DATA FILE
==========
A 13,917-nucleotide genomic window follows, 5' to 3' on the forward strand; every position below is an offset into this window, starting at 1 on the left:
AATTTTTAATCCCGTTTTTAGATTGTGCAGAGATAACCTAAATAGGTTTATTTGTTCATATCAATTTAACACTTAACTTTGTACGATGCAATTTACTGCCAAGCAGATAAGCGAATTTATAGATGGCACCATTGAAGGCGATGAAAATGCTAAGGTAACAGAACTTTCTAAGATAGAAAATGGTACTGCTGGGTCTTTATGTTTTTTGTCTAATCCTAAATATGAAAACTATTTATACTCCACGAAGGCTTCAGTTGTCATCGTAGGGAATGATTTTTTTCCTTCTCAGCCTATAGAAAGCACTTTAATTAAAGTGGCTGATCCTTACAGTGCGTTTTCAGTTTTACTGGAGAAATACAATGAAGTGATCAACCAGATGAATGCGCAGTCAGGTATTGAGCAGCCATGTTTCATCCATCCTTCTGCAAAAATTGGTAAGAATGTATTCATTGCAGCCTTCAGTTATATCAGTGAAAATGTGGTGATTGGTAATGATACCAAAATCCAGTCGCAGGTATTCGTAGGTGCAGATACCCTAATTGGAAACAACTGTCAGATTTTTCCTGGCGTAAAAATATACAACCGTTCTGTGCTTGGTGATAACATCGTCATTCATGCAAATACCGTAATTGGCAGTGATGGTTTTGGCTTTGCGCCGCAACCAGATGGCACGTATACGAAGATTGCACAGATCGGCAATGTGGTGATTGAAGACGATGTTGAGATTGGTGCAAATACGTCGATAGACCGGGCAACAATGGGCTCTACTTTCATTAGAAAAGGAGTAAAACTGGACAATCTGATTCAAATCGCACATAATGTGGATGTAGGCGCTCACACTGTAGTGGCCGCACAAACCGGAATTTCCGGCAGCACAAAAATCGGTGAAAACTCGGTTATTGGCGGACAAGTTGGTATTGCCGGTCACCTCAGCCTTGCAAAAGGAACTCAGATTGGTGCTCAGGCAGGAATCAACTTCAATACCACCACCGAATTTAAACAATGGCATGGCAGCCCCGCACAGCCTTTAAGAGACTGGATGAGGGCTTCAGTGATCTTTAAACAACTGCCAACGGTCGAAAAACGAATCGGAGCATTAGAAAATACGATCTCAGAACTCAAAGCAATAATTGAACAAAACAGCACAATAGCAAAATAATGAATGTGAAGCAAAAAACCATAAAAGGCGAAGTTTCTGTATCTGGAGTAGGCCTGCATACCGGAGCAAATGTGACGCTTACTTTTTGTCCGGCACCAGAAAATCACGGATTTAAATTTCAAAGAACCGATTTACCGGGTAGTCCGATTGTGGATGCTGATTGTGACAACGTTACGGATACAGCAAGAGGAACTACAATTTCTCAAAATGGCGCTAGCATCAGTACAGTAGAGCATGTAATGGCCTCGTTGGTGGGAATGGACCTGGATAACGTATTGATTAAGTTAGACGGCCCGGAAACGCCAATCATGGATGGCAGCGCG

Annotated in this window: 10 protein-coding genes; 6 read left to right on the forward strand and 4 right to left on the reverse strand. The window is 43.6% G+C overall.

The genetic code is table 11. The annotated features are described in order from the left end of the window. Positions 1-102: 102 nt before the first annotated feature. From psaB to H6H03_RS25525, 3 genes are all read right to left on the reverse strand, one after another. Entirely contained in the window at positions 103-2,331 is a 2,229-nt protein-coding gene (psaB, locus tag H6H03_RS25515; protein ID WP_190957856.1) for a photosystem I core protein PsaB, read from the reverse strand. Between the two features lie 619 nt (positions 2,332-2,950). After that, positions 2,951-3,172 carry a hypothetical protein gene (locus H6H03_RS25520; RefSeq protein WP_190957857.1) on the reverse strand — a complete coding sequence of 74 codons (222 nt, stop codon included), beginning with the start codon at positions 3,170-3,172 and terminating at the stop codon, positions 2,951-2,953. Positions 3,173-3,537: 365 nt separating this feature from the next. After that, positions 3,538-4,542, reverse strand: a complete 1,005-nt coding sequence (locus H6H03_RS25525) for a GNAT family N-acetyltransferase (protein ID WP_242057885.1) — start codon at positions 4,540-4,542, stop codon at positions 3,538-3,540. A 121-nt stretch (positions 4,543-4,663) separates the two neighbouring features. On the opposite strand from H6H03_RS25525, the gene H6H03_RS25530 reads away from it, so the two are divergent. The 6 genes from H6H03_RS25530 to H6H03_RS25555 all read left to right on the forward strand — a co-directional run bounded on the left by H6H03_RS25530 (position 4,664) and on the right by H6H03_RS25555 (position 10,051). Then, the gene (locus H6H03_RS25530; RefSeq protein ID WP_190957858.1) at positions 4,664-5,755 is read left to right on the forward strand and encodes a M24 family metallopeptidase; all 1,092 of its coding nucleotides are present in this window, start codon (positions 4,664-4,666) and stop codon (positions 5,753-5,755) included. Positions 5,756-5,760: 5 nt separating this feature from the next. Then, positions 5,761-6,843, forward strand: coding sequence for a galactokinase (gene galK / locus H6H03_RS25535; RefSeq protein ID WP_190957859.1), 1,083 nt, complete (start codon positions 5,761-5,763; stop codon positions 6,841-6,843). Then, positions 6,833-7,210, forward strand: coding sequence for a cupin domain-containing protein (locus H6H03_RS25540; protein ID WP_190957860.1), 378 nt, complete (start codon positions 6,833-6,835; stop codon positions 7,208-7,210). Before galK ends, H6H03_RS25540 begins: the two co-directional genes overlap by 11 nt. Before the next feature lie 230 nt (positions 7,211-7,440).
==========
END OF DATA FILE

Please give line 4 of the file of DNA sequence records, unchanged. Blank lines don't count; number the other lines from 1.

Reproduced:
The genetic code is table 11. The annotated features are described in order from the left end of the window. Positions 1-102: 102 nt before the first annotated feature. From psaB to H6H03_RS25525, 3 genes are all read right to left on the reverse strand, one after another. Entirely contained in the window at positions 103-2,331 is a 2,229-nt protein-coding gene (psaB, locus tag H6H03_RS25515; protein ID WP_190957856.1) for a photosystem I core protein PsaB, read from the reverse strand. Between the two features lie 619 nt (positions 2,332-2,950). After that, positions 2,951-3,172 carry a hypothetical protein gene (locus H6H03_RS25520; RefSeq protein WP_190957857.1) on the reverse strand — a complete coding sequence of 74 codons (222 nt, stop codon included), beginning with the start codon at positions 3,170-3,172 and terminating at the stop codon, positions 2,951-2,953. Positions 3,173-3,537: 365 nt separating this feature from the next. After that, positions 3,538-4,542, reverse strand: a complete 1,005-nt coding sequence (locus H6H03_RS25525) for a GNAT family N-acetyltransferase (protein ID WP_242057885.1) — start codon at positions 4,540-4,542, stop codon at positions 3,538-3,540. A 121-nt stretch (positions 4,543-4,663) separates the two neighbouring features. On the opposite strand from H6H03_RS25525, the gene H6H03_RS25530 reads away from it, so the two are divergent. The 6 genes from H6H03_RS25530 to H6H03_RS25555 all read left to right on the forward strand — a co-directional run bounded on the left by H6H03_RS25530 (position 4,664) and on the right by H6H03_RS25555 (position 10,051). Then, the gene (locus H6H03_RS25530; RefSeq protein ID WP_190957858.1) at positions 4,664-5,755 is read left to right on the forward strand and encodes a M24 family metallopeptidase; all 1,092 of its coding nucleotides are present in this window, start codon (positions 4,664-4,666) and stop codon (positions 5,753-5,755) included. Positions 5,756-5,760: 5 nt separating this feature from the next. Then, positions 5,761-6,843, forward strand: coding sequence for a galactokinase (gene galK / locus H6H03_RS25535; RefSeq protein ID WP_190957859.1), 1,083 nt, complete (start codon positions 5,761-5,763; stop codon positions 6,841-6,843). Then, positions 6,833-7,210, forward strand: coding sequence for a cupin domain-containing protein (locus H6H03_RS25540; protein ID WP_190957860.1), 378 nt, complete (start codon positions 6,833-6,835; stop codon positions 7,208-7,210). Before galK ends, H6H03_RS25540 begins: the two co-directional genes overlap by 11 nt. Before the next feature lie 230 nt (positions 7,211-7,440).